Mandel’s Musings: The Mannings, Agassi, Blake Griffin, Redskins

Published on: 28th October, 2009

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It seems the NFL’s Manning brothers are in their rightful places as we peruse this week’s NFL statistics. Peyton, completing 72% of his passes with mostly new Indianapolis Colts receivers, is number one among quarterbacks with a QB rating of  114.5. Younger brother Eli, playing with mostly returning receivers on the New York Giants, is in 13th place with a rating of 92.2. In completion percentage, Eli is 23rd among NFL quarterbacks, Peyton is first. The question is, Is anyone surprised? The other question is, Can Eli apologists continue to blame the “swirling” October winds of Giants Stadium which in actuality, don’t become a factor until December for Eli’s lack of accuracy last Sunday against Arizona or, was it the fierce winds of the New Orleans Superdome’s gigantic air conditioners that caused those high and wide throws two weeks ago? By the way, it is worth noting Drew Brees didn’t seem to have accuracy issues during that game, playing in the exact same conditions Eli did. Maybe Brees’ receivers consistently run more precise routes than Mannings’ pass-catchers do and are simply in the right spots to receive the ball from their quarterback. But, I doubt it.

The point is, for all of Eli’s cool under pressure in the last quarters of games, he remains a flawed passer. Statistics are certainly not the only way to measure a quarterbacks’ value to a team. It’s a position that has too many built-in intangibles to just use completion percentages and touchdown passes as barometers for a successful field general but, in watching Eli throw the ball, one gets the same impression as watching a major league pitcher who doesn’t have great control or command over his pitches. When you see Brees or Peyton playing pitch and catch with their receivers, think Greg Maddox. When you see Eli throwing high and wide to his receivers but also hitting Kevin Boss in stride thirty yards downfield, think A.J. Burnett, with his gifted arm, being barely a .500 pitcher on a championship team. He can sparkle at times but also frustrate the heck out of you, at times.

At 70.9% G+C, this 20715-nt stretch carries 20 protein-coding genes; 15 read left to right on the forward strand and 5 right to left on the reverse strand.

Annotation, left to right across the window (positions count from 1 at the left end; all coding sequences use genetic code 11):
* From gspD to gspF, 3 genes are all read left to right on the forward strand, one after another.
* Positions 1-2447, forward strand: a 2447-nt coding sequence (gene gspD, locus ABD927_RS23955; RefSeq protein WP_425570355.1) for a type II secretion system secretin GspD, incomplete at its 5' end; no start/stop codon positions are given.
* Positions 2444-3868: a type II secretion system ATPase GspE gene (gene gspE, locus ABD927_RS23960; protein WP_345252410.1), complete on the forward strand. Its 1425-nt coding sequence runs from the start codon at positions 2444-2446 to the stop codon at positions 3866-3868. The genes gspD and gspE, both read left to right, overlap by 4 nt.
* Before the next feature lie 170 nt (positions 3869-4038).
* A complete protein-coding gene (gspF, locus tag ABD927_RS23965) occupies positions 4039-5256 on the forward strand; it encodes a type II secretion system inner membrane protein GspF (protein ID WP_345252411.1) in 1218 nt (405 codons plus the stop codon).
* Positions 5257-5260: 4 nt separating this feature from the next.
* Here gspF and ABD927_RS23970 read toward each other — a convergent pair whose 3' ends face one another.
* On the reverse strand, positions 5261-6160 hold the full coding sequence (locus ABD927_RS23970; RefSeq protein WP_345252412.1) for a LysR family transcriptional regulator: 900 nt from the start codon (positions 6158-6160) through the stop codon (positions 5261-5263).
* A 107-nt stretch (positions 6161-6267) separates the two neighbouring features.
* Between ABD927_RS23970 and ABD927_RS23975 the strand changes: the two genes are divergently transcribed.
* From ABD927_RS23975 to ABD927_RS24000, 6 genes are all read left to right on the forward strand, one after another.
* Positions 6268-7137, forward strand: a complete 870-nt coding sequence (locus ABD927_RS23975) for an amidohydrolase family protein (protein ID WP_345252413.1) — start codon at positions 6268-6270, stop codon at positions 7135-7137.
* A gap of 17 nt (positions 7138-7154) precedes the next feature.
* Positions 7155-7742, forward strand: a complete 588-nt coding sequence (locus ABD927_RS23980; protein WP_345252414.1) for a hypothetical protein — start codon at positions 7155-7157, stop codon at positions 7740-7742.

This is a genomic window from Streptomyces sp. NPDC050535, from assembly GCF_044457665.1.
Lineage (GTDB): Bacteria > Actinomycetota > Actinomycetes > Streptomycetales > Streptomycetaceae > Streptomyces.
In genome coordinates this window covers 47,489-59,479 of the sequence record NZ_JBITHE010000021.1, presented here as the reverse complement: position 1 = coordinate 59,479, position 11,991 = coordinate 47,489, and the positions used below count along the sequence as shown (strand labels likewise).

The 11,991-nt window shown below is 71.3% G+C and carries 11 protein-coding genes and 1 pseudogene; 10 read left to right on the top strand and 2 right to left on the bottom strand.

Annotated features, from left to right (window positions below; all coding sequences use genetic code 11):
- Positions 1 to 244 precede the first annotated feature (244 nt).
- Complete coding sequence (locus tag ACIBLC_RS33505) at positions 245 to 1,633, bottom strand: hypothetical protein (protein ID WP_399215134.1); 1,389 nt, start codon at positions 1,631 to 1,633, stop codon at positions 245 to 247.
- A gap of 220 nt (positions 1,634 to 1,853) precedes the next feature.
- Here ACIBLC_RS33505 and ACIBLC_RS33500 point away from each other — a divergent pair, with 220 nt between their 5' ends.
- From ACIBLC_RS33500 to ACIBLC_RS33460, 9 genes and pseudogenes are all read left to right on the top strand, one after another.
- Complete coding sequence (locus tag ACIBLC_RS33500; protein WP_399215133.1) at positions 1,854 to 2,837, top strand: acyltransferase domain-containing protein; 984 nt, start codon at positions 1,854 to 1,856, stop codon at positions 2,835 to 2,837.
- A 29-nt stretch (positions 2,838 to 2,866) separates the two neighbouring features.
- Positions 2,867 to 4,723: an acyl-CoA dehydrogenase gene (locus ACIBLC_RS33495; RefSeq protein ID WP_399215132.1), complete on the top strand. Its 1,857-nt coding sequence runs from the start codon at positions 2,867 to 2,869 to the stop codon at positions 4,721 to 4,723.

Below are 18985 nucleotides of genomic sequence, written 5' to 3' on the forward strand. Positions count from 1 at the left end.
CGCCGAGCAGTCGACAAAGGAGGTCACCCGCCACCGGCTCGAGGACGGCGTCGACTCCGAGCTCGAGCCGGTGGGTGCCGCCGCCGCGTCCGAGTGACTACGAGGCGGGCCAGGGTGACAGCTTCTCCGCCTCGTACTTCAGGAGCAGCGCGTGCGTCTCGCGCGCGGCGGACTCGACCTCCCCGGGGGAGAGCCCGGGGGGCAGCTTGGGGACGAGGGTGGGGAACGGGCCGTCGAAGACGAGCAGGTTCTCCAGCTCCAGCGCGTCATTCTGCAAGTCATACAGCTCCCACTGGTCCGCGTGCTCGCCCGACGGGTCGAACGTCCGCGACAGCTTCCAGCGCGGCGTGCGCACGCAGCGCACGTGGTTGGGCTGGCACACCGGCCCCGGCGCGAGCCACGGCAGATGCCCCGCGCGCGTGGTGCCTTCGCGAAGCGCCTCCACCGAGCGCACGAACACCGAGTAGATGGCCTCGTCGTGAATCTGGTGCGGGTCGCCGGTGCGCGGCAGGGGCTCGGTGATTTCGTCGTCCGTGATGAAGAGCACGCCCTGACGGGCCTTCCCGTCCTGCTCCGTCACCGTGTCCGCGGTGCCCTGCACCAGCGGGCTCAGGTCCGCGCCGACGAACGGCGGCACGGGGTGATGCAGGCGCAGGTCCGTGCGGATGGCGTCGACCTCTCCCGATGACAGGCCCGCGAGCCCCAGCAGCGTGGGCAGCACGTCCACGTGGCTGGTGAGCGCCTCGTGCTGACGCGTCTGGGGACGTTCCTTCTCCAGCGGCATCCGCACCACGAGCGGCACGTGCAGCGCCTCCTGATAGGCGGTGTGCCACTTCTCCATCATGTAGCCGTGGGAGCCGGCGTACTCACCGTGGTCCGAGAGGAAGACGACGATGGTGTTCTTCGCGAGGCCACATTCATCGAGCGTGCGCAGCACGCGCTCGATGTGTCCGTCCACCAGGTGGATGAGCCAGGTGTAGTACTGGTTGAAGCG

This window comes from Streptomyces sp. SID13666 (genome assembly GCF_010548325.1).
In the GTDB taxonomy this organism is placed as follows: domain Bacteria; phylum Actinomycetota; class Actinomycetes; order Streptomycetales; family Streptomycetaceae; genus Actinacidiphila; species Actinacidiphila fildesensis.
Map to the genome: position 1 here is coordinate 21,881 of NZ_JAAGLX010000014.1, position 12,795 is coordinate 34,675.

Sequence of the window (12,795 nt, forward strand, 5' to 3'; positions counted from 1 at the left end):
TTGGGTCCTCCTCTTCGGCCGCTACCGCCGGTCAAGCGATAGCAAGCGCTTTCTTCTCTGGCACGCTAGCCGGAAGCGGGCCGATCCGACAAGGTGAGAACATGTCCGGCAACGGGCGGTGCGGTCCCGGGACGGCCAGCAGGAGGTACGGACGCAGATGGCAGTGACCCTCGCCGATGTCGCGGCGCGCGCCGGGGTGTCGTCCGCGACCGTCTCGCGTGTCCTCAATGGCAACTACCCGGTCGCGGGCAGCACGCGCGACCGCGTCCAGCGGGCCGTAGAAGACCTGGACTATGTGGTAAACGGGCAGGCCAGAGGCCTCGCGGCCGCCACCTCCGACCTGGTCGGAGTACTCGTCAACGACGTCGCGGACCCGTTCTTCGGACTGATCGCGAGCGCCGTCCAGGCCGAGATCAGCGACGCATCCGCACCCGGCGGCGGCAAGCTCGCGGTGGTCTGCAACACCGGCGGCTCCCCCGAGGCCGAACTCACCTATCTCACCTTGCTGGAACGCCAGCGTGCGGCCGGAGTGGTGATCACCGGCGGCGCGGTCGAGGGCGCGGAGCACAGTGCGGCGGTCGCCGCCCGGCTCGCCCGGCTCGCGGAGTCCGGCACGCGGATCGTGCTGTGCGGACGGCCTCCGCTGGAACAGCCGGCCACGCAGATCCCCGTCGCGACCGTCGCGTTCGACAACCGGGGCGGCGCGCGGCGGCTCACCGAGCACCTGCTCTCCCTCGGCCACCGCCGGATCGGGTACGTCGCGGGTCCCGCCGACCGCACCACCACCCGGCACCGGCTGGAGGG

Blake Griffin out two months with a fractured kneecap? You’ve got to be kidding. If those Los Angeles Clippers didn’t have such bad luck, they wouldn’t have any luck at all. The NBA’s number one pick in the 2009 draft was exhibiting his great athleticism and skills during training camp and had put the losing culture of the Clippers franchise in the rear view mirror for its fan base. It’s a tough injury for a leaper like Griffin. Just as tough for his new team.

Andre Agassi smoked crystal meth in 1997, according to his new autobiography, due out next month. So let me understand this, crystal meth is not a performance-enhancing drug? What exactly does it do, then? Wasn’t that the year Agassi stopped wearing his toupee on court? Yes, folks, Andre used to pin a wig of long, full hair to the few remaining hairs he had left on his head for his matches. Read the book.

Daniel Snyder used to have a company that put message boards in the student union buildings of college campuses. I’m thinking this most recent venture of his, owning the Washington Redskins football team isn’t going so well for him. The Skins have become a laughing stock. Maybe, those message boards are calling out to him, again. Recently seen on one message board at Snyder’s alma mater, the University of Maryland, was the missive, “D. Snyder, please sell the Redskins and restore civic pride in our football team.”

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